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There is a thin line between a thriller and its more explicit cousin the horror movie. Both rely on the filmmaker’s ability to enthrall the audience by instilling an impending sense of danger. In the case of the outright horror film the source of the terror springs from lumbering killing machines such as Frankenstein’s creature or the embodiment of nightmares as depicted with Freddie Kruger. In most of these instances the horror is imbued with a humanoid form which encourages the audience to attribute familiar motives and methods. The recent thriller 'Contagion’ master auteur Steven Soderbergh employs a substantially more frightening antagonist, the tiniest possible creature, a virus. As far as sources for terror go this is arguably one of the best in the varied arsenal of a well seasoned screenwriter. You can run and hide from a monster in human form and perhaps have the means to escape the carnage. With a virus there is no guarantee of safety. A viral disease cuts a path of death across humanity with no regard for wealth, social position or political might. This small string of bimolecular specks is able to proliferate faster than any weapon devised by man and is not subject to obeying the boundaries of any border. What Soderbergh has accomplished with 'Contagion’ is to perfectly craft a thriller that is topical, gripping and frighteningly possible. A cursory review of history will show that plagues and pandemics and decimated humanity on a fairly regular basis. Keep in mind that these instances were before the age of rapid, global travel available to a significant percentage of the world’s population. A virulent disease as portrayed in this film could easily spread around the earth in a remarkably brief time. the chance of encountering a supernatural creature like Freddie of Michael is nonexistent but while watch this film just keep in mind how many times each day you touch a surface that dozens have touched before or stood in an elevator beside a person sneezing or coughing. Just a single casual encounter is all that is necessary to pass on a deadly, unstoppable pathogen. Soderbergh has crystallized this natural source of terror and distilled it into a taught, masterfully crafted film that will mesmerize you completely.

Few directors have managed to succeed in using the format Soderbergh selected for this film; intersecting plot lines. Robert Altman built a long and illustrious career on movies constructed in this fashion considered by most to be among the purveyors of the cinematic arts. The movie is expertly woven by a set of storylines that flow through and around each other. The mastery is in how this cutting edge filmmaker infuses each individual thread with vitality unique to itself. This is only the first part of the mastery the genius is how that individuality is not sacrificed as Soderbergh weaves them into a larger beautifully detailed tapestry. Unlike dictates of conventional cinema this film lacks a central human figure and the antagonist is unseen yet ever present contagious agent. The effect of this is to take the thriller and present it as if it were a news story. The core of the film is not concerned with the efforts or reactions of the individual but yield to the greater scope of a dire threat to the survival of our species. This is star studded cast representing a cornucopia of ‘A’ list talent that is exceedingly rare in modern movies. It demonstrates their commitment to their craft to lend their considerable abilities to a project that by virtue of its conceptualization lacking starring roles. Still, through necessity there are a number of pivotal parts key to the establishment and continuance of the central premise. Gwyneth Paltrow has the first of such roles as American business woman Beth Emhoff. Returning from a trip to Hong Kong she stops in Chicago to engage in an illicit affair. This may seem to be superfluous perhaps unnecessarily salacious but it aides considerably to the establishment of the human foundation. Beth notices what she takes to be a common cold which is given to her son moving on to the school nurse who becomes a vector to infecting the rest of the students and faculty. Back in Minneapolis Beth’s condition worsens and succumbs to what is initially misdiagnosed as meningoencephalitis. This soon escalates into a major public health issue which pulls in the interest of both the Centers for Disease Control and Prevention and the Department of Homeland Security. Dr. Ellis Cheever (Laurence Fishburne) of the CDC fears it might be a biological weapon and dispatches Dr. Erin Mears (Kate Winslet), an agent of the Epidemic Intelligence Service to investigate. The efforts to quarantine the city of Minneapolis by the National Guard fail and the public pain rapidly escalates.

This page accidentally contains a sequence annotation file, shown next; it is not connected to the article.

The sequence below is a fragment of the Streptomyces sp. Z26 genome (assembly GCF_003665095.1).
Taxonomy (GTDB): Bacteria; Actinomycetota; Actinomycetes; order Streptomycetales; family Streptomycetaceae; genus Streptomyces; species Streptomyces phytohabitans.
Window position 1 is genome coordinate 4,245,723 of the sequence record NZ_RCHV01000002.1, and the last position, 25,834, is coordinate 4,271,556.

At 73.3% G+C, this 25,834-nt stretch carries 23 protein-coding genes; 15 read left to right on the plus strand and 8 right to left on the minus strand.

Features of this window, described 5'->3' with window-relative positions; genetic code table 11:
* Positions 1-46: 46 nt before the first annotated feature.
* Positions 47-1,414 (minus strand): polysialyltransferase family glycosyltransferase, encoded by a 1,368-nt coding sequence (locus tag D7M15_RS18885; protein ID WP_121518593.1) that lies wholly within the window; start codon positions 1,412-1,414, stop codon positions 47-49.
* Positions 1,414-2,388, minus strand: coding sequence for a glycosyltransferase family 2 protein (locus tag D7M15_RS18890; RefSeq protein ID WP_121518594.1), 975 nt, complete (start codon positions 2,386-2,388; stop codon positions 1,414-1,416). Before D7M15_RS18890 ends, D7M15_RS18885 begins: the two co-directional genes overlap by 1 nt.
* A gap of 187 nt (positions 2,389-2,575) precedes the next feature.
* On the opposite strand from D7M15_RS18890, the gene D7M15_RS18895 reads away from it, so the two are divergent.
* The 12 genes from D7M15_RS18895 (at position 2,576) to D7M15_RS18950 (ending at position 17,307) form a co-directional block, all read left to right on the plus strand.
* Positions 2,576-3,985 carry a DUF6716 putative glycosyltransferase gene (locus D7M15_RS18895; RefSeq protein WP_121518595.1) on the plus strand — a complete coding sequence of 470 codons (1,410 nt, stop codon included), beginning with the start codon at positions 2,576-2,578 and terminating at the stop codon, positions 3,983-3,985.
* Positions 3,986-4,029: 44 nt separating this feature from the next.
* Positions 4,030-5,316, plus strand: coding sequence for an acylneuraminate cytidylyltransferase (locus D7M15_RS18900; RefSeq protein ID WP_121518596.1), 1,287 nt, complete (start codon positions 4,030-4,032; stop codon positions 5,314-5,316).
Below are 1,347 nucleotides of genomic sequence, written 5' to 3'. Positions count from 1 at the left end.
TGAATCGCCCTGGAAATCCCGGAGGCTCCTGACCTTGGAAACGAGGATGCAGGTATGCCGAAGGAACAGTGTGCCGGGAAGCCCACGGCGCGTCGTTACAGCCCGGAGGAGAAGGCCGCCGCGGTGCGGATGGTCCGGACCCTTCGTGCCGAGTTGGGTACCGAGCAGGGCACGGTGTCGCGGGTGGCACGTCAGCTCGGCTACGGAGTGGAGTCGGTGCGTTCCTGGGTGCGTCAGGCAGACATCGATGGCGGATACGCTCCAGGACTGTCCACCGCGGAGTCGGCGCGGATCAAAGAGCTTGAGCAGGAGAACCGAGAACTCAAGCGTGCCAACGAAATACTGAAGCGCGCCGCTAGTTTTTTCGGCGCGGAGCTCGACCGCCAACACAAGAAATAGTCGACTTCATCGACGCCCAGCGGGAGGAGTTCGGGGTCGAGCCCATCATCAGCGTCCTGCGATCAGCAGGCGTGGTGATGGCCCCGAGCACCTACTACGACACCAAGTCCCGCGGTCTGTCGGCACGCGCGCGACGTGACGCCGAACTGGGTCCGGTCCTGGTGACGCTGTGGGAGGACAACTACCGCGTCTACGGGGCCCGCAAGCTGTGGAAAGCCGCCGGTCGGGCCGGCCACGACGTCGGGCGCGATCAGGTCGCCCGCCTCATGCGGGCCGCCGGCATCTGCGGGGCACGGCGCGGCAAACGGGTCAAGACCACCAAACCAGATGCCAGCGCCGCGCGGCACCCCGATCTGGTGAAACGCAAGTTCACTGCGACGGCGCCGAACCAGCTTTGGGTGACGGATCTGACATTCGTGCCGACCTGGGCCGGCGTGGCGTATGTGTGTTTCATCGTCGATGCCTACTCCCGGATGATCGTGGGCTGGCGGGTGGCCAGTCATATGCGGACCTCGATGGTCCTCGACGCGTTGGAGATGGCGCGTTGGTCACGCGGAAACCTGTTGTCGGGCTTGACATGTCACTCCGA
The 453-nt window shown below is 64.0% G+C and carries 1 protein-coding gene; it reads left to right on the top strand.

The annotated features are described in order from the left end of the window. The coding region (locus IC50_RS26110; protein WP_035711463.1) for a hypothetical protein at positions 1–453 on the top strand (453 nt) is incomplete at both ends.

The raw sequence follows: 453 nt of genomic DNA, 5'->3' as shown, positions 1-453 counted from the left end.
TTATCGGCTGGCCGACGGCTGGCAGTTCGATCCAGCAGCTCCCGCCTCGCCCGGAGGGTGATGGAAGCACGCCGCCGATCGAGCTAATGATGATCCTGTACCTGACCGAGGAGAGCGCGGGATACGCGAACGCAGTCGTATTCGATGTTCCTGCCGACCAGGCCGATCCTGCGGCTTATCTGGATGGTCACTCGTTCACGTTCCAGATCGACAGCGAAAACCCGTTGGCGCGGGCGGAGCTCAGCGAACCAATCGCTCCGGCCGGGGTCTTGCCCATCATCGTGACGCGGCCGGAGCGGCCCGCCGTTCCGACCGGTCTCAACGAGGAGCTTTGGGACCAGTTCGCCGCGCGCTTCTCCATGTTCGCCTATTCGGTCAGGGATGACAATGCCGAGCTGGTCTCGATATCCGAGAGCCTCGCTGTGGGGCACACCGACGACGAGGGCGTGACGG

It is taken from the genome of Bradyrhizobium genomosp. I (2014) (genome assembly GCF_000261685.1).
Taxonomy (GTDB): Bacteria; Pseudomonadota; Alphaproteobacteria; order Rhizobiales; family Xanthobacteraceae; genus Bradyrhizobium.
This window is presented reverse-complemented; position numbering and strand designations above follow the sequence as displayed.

The film highlights many aspects of a modern pandemic that ensure a more devastating spread than any in historical records. Modern transportation ensures the virus will spread at a wildfire pace while the public access to instant communication has the equally potent effect of spreading panic as quickly as the virus spreads the disease. This film provides the devastation as twofold with the global infection compounded by the panic that undermines the social structures of the globe. For all the scientific advancements we have made the smallest of quasi-living things can threaten to destroy our civilization. Soderbergh is a master at balancing the demands of so many plot lines and characters in such a fashion that there is a true synergy created where the whole is greater than the sum of its parts. In an age when thrillers have a tendency towards juvenile plot devices and cruelty as a motivation it is reassuring to see something created out of the darkest fears that are not at all irrational. With news stories full of reports of swine flu, bird flu and mad cow disease you go into this film predisposed to accept its premise. Soderbergh take full advantage of this providing one of the truly great films of 2011. He holds our society up to a scrutiny that instills terror in the audience and will keep you on the edge of your seat.

Posted 01/01/12